With lilac bushes in full bloom near the starting line in City Park, the Colfax Marathon returned to its traditional position as a rite of spring for Colorado runners on Sunday for the first time since the pandemic.
The city’s largest running event attracted an estimated 11,000 in the marathon, half-marathon, 10-miler and marathon relay. Another 5,000 ran in a 5-kilometer race on Saturday. The return to near normalcy after the pandemic was on the minds of many.
“It’s awesome to see the community still wants to be here, that this isn’t lost, that people’s desire to do something and accomplish something hasn’t diminished at all,” said Patrick Rizzo, 38, who finished second in the half-marathon. “It’s seeing positivity in an atmosphere of camaraderie come back.”
The Colfax Marathon races began in 2006. It was canceled in May 2020 and postponed from May until October in 2021 because of COVID-19. It traditionally ranks as Colorado’s second-largest running event behind the Bolder Boulder Memorial Day 10K.
Al Herzl, 66, of Littleton, has run the marathon every year it was held, including the one last October to keep his streak alive.
“It’s huge,” Herzl said. “I’m so glad that this has become a fixture in Colorado. It’s a great thing.”
Adam Alban ran the half-marathon despite having endured a bout of COVID in April.
“It totally disrupted my training,” said Alban, 51, who live in Arvada. “I had to take a couple weeks off, and when I came back, I definitely wasn’t as strong as before. But it’s good to be out here with everybody.”
Christa Kamb ran the marathon with two friends to benefit World Vision, a faith-based humanitarian nonprofit that provides clean drinking water in poverty-stricken countries around the world. She quit running during the pandemic.
“I did not have the motivation,” said Kamb, 40, who lives in Aurora. “Life was so different, like working from home, weird things with kids in school, so I just didn’t feel like I had the energy. Now that things are starting to feel back to normal, this kind of energy is contagious, and it’s so much fun to be out.”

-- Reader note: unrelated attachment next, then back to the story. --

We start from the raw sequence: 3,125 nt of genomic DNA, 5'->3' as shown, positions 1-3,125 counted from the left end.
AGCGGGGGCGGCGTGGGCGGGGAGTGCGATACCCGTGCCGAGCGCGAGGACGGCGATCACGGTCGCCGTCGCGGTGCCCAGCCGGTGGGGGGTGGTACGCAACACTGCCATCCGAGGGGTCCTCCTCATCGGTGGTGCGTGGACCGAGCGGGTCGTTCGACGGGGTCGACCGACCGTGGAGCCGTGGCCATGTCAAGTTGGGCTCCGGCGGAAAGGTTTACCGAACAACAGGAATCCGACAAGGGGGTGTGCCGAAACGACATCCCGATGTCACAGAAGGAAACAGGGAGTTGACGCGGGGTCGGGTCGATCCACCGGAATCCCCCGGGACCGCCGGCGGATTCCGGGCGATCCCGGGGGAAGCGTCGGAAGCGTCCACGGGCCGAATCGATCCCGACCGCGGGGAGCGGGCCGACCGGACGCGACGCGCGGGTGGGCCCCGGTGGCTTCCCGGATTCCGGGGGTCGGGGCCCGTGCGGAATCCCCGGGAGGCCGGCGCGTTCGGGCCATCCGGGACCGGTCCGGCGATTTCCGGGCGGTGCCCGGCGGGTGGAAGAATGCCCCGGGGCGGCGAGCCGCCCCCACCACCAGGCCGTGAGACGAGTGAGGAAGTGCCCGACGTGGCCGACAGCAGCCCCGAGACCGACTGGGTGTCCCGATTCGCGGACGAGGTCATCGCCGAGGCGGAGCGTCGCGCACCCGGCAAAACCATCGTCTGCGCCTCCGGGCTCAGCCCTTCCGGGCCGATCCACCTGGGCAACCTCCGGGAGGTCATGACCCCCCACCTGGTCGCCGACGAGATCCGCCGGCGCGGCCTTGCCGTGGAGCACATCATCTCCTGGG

Victoria Mugo of Aurora overcame a different sort of medical crisis. She did Sunday’s half-marathon despite losing both hands and lower legs in 2019 due to sepsis after she was stricken with pneumonia.
“It truly broke me because I’m a mother and I had a 3-year-old,” said Mugo, 41. “I had to focus on something that would bring me back to life. Running was always my thing. My goal was, if I can get myself up again, and even just walk, I can be a better mother, a better sister, a better friend, a better partner. So this is a big accomplishment for me, because it’s only been three years. This is another boost in my life, to tell myself it doesn’t matter how life breaks you, you can decide to get up and do something about it.”
Like so many runners, being deprived of race events during the pandemic was a hardship for Adam Popp, who lost his lower right leg while serving in Afghanistan as an Air Force bomb disposal technician.
“When these events are such a huge part of our life, you really lose that community, the sense of purpose, and all these other things that mean so much to me and this community,” said Popp, 43, of Golden. “To get back to this just feels like we’re getting back to normal, and it feels good to be back.”
Tyler McCandless of Fort Collins, who ran the Los Angeles Marathon eight weeks ago and qualified for the 2024 U.S. Olympic marathon trials, won Sunday’s marathon and broke the Colfax record with a time of 2 hours, 21 minutes, 7 seconds. His last race before the pandemic was the 2020 marathon trials in Los Angeles, which attracted massive crowds along the race course. Less than a month later, the world shut down due to COVID.
“Then we didn’t leave our house for months,” said McCandless, 35. “This is a very important part of my life, and I love it. I love the community. It’s just amazing. I won’t take it for granted again.”
Rizzo could identify with the sense of isolation people felt during the pandemic because he became partially deaf as a teenager. Running became his coping mechanism. He believes the pandemic taught important lessons for many.
“Not to diminish anybody for their losses, but the thing that is going to get us through any health crisis is health and seeing people come back with a commitment to a healthy lifestyle,” Rizzo said. “I’ve seen people lose 80 pounds in the last two years. That’s inspiring, to see somebody changed their entire trajectory, their life expectancy. Those are the stories I love seeing around the race, what people did to get here.”
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